Emergy’s psychologist, emotional skills coach, and author Jarkko Rantanen says that according to research, every sixth Finnish man is alexithymic. The condition is seen in the workplace as excessive focus on tasks and loss of people’s true potential.
An alexithymic person has issues identify and express their emotions, and often has a hard time putting words to their feelings, and may not be able to distinguish between different emotions. They may also have trouble understanding nonverbal cues, such as facial expressions or body language.
“Some studies have found that alexithymia is more common in men, but it is also seen in women. About 5-10% of the Finnish population belongs to this group that does not recognize their own or others’ emotions.”
Alexithymia can be an inherited condition or its features can be adopted as a coping mechanism.
“Severe life experiences can, in a way, cut off the emotional connection: the emotional experiences are so violent that they want to pass them over. Also, upbringing can have an effect on this. If a child grows up in an environment where emotions are not seen or spoken about, they can learn to ignore their significance.”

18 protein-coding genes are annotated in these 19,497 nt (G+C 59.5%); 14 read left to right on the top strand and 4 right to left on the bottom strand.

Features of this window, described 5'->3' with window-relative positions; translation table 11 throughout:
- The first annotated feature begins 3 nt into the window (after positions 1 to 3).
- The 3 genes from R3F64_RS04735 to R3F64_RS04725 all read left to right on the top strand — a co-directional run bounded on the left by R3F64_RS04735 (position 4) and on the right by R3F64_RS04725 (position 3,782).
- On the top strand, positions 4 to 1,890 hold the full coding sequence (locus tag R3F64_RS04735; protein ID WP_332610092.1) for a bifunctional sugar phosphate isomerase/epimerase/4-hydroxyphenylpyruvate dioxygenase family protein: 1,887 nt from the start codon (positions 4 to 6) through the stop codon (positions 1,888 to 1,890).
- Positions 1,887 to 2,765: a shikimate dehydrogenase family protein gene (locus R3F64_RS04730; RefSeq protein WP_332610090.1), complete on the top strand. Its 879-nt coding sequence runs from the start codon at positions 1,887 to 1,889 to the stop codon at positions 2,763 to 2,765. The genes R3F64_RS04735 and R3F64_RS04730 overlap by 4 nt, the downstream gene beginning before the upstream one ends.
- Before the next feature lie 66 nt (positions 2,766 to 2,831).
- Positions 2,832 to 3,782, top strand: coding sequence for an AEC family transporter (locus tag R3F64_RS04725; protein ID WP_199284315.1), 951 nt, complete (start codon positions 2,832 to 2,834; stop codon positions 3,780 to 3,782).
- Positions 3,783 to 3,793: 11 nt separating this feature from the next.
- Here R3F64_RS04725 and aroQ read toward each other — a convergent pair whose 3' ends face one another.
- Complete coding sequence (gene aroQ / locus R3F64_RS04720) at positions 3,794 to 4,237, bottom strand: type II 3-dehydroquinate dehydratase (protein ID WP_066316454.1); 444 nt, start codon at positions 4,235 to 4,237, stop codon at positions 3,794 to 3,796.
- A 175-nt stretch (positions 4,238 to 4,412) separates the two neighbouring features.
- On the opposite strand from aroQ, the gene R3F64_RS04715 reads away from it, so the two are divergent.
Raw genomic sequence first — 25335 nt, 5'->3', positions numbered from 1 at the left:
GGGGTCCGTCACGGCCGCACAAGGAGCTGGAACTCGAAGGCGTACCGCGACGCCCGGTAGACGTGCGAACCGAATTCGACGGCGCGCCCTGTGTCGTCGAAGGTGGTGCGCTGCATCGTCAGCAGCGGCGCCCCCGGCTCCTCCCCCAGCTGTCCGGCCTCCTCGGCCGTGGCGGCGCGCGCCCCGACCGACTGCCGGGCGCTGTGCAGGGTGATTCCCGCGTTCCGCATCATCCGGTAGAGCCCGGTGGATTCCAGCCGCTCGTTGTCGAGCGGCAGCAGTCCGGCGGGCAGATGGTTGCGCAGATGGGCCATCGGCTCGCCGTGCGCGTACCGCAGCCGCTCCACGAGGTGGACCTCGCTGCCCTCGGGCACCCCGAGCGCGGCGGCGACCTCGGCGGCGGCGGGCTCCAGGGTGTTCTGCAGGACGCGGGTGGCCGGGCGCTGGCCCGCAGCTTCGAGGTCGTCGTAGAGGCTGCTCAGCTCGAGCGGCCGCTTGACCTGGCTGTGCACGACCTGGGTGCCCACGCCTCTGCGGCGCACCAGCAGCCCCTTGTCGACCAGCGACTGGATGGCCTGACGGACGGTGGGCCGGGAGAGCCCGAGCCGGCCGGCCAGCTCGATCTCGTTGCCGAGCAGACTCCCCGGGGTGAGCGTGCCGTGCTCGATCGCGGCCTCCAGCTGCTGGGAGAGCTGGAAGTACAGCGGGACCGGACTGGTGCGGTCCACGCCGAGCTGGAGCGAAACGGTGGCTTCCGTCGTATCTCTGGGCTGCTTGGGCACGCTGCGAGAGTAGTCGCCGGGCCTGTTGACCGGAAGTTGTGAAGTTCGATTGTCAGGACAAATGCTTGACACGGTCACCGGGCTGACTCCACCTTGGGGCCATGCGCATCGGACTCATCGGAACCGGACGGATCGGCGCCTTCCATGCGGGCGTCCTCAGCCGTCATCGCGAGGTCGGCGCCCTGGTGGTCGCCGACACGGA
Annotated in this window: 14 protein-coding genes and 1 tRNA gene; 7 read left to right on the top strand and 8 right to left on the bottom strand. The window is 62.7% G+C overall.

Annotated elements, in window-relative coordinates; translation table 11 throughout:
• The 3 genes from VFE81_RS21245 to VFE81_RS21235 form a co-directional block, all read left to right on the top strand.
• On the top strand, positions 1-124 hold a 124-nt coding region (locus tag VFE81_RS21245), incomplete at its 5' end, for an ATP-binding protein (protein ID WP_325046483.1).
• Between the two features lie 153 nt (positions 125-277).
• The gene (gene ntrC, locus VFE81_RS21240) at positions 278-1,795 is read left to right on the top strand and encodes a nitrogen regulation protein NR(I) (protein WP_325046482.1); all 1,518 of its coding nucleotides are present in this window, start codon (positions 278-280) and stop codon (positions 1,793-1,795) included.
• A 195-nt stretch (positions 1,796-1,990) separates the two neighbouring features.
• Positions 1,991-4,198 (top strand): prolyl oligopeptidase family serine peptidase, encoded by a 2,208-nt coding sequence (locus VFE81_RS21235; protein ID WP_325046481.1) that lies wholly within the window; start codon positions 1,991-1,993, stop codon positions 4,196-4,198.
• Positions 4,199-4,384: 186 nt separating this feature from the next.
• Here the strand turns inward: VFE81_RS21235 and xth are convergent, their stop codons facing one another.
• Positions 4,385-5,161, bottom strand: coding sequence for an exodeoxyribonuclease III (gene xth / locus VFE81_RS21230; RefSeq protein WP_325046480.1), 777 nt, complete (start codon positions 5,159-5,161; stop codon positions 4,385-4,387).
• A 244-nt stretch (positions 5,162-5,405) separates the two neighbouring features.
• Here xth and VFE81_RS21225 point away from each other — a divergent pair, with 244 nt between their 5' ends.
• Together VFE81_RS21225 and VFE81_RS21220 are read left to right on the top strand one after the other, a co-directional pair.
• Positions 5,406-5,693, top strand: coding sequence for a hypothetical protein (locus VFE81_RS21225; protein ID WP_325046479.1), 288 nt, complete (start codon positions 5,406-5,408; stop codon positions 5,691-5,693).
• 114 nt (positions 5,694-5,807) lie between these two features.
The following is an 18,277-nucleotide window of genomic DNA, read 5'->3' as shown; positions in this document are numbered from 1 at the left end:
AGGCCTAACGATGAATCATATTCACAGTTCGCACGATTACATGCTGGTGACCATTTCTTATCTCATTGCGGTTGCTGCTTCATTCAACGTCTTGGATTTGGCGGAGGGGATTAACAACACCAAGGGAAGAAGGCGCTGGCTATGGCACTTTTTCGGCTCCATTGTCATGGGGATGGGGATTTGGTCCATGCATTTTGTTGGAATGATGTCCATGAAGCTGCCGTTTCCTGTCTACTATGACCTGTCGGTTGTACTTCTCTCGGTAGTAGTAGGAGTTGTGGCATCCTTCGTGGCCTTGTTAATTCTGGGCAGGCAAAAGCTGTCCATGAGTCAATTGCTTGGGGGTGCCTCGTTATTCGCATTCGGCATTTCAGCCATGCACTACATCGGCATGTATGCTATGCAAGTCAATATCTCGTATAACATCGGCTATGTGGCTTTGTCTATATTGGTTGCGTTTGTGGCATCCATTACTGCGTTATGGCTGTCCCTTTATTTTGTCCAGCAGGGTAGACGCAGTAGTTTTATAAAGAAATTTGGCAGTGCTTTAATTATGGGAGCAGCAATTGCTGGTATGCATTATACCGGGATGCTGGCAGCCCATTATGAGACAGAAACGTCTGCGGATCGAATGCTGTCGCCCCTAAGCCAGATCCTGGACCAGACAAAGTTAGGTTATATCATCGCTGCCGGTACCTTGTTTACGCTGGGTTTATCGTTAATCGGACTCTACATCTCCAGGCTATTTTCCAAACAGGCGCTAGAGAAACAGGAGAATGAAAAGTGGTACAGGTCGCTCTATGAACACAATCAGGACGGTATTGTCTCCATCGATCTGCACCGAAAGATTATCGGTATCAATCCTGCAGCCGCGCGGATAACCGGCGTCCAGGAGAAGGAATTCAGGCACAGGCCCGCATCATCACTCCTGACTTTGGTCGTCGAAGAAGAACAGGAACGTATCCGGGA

Alexithymia as part of the workplace culture
Rantanen describes how alexithymia can also be viewed from a cultural perspective. Rantanen himself has studied emotions as part of organizational culture for years.
“Many workplaces only talk about things: strategy, goals, processes, numbers. No attention is paid to how people feel in the midst of all this. In a way, one could think that alexithymia has become a feature of the workplace,” Rantanen says.
Excessive focus on tasks slowly destroys working life.
“If feelings are constantly ignored and you are not allowed to feel anything in your work, it becomes unbearable. Often at the core of workplace problems are unexpressed and unresolved emotions.”
Rantanen reminds that everyone can learn to listen and awaken emotions instead of constantly ignoring themselves.